and put his clothes on in the blueblack cold,
then with cracked hands that ached
from labor in the weekday weather made
banked fires blaze. No one ever thanked him.
I’d wake and hear the cold splintering, breaking.
When the rooms were warm, he’d call,
and slowly I would rise and dress,
fearing the chronic angers of that house,
Speaking indifferently to him,
who had driven out the cold
and polished my good shoes as well.
What did I know, what did I know
of love’s austere and lonely offices?
In 1975, Hayden became the Fellow of the Academy of American Poets. In 1976 he was appointed as the Consultant in Poetry to the Library of Congress. He was the first African American holder of that post.
Hayden’s work addresses the plight of African Americans, often using his early experience in Detroit slums as a backdrop. Hayden also wrote political poetry, including a sequence on the Vietnam War. Hayden's poetry celebrates the African American oral tradition and its engagement of history.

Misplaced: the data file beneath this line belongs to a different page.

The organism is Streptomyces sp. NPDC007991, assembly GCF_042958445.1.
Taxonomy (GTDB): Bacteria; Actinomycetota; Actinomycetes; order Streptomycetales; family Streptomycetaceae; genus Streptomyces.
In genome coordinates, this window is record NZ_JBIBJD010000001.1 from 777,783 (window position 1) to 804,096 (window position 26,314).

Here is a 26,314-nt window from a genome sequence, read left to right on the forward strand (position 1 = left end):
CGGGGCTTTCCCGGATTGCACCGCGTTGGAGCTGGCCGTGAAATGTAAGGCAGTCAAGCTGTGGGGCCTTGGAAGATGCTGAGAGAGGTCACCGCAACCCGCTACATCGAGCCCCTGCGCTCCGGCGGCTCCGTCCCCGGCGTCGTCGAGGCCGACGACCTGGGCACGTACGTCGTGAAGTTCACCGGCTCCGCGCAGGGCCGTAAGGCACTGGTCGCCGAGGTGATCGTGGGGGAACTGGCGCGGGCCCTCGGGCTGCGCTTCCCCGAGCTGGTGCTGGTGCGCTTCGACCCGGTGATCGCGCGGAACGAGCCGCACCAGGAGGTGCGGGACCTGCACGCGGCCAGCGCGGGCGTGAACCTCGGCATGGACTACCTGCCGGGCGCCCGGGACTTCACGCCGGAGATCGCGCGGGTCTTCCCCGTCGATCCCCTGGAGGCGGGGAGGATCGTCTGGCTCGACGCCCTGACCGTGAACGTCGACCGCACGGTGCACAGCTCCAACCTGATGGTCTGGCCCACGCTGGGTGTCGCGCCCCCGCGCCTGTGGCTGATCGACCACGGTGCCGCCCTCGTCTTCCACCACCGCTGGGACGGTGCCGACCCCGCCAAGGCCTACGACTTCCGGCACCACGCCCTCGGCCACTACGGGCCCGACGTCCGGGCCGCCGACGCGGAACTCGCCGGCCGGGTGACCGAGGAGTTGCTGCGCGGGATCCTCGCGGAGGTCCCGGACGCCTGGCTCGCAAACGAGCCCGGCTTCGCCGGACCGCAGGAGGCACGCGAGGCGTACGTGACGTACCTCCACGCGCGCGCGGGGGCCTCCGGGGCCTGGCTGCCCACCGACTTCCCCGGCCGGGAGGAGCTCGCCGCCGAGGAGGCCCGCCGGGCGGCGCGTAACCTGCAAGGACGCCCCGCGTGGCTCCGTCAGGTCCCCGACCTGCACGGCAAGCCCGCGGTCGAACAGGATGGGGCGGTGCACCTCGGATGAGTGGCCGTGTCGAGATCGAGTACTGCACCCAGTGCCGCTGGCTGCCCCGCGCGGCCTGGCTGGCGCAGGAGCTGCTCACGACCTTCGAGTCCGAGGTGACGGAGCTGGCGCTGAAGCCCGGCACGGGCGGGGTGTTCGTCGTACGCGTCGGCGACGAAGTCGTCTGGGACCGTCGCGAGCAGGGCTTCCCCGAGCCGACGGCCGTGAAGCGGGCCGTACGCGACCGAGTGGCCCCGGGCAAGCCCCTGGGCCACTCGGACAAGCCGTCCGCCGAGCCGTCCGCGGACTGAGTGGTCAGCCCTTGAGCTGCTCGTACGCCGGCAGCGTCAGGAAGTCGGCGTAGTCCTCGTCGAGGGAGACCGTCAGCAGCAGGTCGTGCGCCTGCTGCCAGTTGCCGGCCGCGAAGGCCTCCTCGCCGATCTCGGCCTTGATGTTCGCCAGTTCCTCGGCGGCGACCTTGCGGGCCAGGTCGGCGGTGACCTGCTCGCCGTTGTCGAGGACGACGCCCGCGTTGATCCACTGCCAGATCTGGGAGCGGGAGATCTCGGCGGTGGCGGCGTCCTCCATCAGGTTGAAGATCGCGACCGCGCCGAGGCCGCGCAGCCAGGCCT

Hayden grew up in a destitute African-American section of Detroit and at age two was adopted by neighbors. Most of his early years were spent witnessing fights and suffering beatings. Growing up in a violent household affected his mental development. Additionally, Hayden suffered from severe visual problems which prevented him from taking part in different activities.
These childhood traumas gradually resulted in debilitating bouts of depression. Hayden described his childhood days as “my dark nights of the soul”. Hayden was often shunned by his peer group because of his poor eye sight and fragile stature. The constant negligence from his family and friends, forced him to read voraciously which developed his intellectual abilities to a higher level.